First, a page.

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22 October 2016
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London office take-up set to soar during 2016 

5 January 2016 | Herpreet Kaur Grewal

Office take-up in Central London is likely to reach 11.9 million square feet in 2016, according to real estate group JLL.


The group says the prediction continues “an exceptional run of leasing activity that began in early 2013”, making it three consecutive years above 11 million sq ft for the first time.


Take-up is well above average in all three London markets, with the City market on track to exceed 6.5 million sq ft, the West End 3.7 million sq ft, and Docklands and East London 1.7 million sq ft.


City leasing volumes have not matched the exceptional volumes transacted in both 2013 and 2014, when take-up reached 7 million sq ft, but they still reflect buoyant occupier demand.


Over the past year leasing activity in the City has been spread relatively evenly across business sectors with service industries (27 per cent), professional (24 per cent) and banking and finance (22 per cent) sectors, accounting for the largest shares.


Meanwhile, a strong final quarter in the West End means that annual take-up is on course for the highest annual total since 2007, boosted by continued strong demand from tech occupiers – Google, Facebook and King.com all acquired large units of space in 2015.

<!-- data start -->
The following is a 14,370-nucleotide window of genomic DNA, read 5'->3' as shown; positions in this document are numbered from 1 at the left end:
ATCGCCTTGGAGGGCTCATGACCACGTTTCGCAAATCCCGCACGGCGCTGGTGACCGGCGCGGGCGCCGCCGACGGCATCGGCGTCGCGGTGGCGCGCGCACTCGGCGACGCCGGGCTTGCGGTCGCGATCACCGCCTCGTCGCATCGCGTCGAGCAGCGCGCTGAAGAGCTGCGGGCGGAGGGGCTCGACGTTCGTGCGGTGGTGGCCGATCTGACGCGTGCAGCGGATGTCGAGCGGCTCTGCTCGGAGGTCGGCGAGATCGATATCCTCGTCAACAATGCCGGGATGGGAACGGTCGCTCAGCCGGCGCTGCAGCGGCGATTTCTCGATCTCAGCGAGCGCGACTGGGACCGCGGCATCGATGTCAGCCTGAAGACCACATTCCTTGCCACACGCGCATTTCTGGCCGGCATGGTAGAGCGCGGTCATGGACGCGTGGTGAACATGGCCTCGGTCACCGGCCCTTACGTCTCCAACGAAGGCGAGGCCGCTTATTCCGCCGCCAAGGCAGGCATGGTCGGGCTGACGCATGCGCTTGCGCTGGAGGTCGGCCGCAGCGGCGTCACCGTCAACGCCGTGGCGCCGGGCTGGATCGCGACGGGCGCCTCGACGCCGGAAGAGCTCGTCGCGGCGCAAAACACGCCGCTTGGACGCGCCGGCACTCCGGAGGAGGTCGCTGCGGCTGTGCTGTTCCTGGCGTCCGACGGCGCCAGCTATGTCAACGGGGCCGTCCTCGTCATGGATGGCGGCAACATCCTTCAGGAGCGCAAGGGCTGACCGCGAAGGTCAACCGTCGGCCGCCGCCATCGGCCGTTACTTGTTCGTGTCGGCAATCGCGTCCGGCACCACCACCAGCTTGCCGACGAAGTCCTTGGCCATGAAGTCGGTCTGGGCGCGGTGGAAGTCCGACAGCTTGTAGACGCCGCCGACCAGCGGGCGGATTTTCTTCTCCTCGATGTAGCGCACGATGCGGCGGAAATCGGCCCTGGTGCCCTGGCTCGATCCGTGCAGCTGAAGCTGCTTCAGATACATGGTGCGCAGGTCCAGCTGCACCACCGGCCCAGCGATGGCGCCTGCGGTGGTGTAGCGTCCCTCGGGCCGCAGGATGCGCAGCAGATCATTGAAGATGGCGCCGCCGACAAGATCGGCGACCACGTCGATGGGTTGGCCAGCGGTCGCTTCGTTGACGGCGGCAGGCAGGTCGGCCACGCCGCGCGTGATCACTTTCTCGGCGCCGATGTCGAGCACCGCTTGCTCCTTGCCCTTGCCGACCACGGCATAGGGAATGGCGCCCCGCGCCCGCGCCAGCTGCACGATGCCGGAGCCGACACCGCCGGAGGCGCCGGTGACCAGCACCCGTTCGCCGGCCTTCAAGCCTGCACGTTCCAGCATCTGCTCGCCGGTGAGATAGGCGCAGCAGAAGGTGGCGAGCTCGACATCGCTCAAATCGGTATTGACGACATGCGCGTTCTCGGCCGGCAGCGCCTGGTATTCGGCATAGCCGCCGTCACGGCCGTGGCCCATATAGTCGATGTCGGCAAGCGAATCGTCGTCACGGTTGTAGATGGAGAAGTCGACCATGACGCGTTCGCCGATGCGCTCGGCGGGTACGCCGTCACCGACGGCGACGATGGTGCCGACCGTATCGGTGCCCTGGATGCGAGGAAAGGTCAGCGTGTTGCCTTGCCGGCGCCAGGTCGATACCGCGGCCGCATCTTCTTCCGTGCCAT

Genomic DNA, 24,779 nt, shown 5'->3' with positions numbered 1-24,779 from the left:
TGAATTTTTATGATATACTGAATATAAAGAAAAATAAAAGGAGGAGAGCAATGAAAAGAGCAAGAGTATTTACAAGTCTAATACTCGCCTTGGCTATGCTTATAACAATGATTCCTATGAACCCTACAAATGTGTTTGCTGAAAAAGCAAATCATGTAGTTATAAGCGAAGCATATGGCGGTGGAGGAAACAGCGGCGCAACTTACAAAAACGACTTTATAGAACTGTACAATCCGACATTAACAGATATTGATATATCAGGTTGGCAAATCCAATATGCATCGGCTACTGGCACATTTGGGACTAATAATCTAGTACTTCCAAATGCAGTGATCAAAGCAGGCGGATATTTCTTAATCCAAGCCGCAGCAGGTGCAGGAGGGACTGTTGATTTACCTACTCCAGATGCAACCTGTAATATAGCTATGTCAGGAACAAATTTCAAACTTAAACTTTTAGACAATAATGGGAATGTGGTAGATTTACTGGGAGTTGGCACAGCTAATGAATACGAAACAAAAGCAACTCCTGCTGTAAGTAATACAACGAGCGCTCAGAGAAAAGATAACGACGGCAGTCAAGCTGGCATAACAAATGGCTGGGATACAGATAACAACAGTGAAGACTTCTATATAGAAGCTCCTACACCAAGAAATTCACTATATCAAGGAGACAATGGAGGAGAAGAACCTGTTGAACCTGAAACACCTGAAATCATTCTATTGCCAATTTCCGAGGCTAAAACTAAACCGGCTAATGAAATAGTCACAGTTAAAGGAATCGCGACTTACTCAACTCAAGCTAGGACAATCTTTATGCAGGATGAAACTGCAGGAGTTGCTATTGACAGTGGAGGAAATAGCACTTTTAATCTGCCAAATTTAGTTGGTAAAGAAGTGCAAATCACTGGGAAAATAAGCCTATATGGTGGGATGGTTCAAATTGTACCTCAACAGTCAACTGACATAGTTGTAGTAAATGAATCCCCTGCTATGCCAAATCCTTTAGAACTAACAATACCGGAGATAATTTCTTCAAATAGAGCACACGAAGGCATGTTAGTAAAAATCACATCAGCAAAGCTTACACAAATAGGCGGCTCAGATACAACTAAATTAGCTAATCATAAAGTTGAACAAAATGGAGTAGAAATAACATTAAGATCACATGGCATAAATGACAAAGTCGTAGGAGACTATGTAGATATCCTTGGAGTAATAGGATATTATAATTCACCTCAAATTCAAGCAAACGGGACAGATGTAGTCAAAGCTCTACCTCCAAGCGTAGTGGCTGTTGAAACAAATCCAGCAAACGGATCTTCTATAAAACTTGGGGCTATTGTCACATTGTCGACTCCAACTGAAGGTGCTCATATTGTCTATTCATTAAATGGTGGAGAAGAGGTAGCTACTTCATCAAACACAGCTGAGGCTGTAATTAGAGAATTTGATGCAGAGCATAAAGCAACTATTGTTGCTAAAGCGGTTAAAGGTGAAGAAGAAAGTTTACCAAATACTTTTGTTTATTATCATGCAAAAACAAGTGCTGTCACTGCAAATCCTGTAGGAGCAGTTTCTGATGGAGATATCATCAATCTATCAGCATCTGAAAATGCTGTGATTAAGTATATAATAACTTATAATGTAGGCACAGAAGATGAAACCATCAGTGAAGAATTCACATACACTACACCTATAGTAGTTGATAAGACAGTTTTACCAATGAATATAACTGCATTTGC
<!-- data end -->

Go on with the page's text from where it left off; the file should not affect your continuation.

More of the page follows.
Robust take-up is driving strong rental growth. The strongest growth this year has come in the City where prime rents are up by 12 per cent, now £70 per sq ft. In the West End core of Mayfair and St James, prime rents have increased to £120 per sq ft from £115 per sq ft, with even higher growth in surrounding sub-markets such as Soho, Covent Garden and Fitzrovia.


Neil Prime, head of UK office agency at JLL, said: “It is striking that the City market has performed so well given a relatively modest share of activity from the financial sector. However, with banks and other financial occupiers now representing around 40 per cent of active requirements, we expect to see them exert a stronger influence on the market in 2016, which will only add the pressures on availability of new floor space.”